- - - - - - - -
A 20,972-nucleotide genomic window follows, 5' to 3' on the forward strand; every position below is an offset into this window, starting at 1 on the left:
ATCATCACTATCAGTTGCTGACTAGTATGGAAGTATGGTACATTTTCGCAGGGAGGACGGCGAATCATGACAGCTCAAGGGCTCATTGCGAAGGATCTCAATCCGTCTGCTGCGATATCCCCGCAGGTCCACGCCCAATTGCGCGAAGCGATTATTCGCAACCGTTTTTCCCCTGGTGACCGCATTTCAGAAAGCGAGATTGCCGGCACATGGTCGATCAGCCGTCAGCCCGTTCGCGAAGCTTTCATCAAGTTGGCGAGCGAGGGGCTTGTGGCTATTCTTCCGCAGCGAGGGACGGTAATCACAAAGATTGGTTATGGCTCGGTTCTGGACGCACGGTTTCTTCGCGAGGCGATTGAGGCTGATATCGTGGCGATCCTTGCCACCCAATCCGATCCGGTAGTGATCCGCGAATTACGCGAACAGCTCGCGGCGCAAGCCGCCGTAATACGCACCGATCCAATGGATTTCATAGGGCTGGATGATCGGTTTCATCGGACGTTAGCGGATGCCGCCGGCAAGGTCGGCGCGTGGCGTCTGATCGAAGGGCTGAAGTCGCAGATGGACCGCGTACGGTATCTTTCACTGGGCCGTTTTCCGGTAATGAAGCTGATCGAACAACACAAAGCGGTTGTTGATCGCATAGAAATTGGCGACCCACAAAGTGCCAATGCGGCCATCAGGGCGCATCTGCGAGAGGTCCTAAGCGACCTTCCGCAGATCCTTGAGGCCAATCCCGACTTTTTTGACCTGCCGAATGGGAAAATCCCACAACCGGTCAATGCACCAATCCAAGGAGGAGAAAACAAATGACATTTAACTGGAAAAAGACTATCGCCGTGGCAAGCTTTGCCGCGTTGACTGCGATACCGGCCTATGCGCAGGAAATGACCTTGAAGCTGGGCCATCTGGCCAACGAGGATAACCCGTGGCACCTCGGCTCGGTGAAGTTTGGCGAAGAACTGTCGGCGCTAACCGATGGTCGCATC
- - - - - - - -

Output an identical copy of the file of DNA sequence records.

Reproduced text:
A 20,972-nucleotide genomic window follows, 5' to 3' on the forward strand; every position below is an offset into this window, starting at 1 on the left:
ATCATCACTATCAGTTGCTGACTAGTATGGAAGTATGGTACATTTTCGCAGGGAGGACGGCGAATCATGACAGCTCAAGGGCTCATTGCGAAGGATCTCAATCCGTCTGCTGCGATATCCCCGCAGGTCCACGCCCAATTGCGCGAAGCGATTATTCGCAACCGTTTTTCCCCTGGTGACCGCATTTCAGAAAGCGAGATTGCCGGCACATGGTCGATCAGCCGTCAGCCCGTTCGCGAAGCTTTCATCAAGTTGGCGAGCGAGGGGCTTGTGGCTATTCTTCCGCAGCGAGGGACGGTAATCACAAAGATTGGTTATGGCTCGGTTCTGGACGCACGGTTTCTTCGCGAGGCGATTGAGGCTGATATCGTGGCGATCCTTGCCACCCAATCCGATCCGGTAGTGATCCGCGAATTACGCGAACAGCTCGCGGCGCAAGCCGCCGTAATACGCACCGATCCAATGGATTTCATAGGGCTGGATGATCGGTTTCATCGGACGTTAGCGGATGCCGCCGGCAAGGTCGGCGCGTGGCGTCTGATCGAAGGGCTGAAGTCGCAGATGGACCGCGTACGGTATCTTTCACTGGGCCGTTTTCCGGTAATGAAGCTGATCGAACAACACAAAGCGGTTGTTGATCGCATAGAAATTGGCGACCCACAAAGTGCCAATGCGGCCATCAGGGCGCATCTGCGAGAGGTCCTAAGCGACCTTCCGCAGATCCTTGAGGCCAATCCCGACTTTTTTGACCTGCCGAATGGGAAAATCCCACAACCGGTCAATGCACCAATCCAAGGAGGAGAAAACAAATGACATTTAACTGGAAAAAGACTATCGCCGTGGCAAGCTTTGCCGCGTTGACTGCGATACCGGCCTATGCGCAGGAAATGACCTTGAAGCTGGGCCATCTGGCCAACGAGGATAACCCGTGGCACCTCGGCTCGGTGAAGTTTGGCGAAGAACTGTCGGCGCTAACCGATGGTCGCATC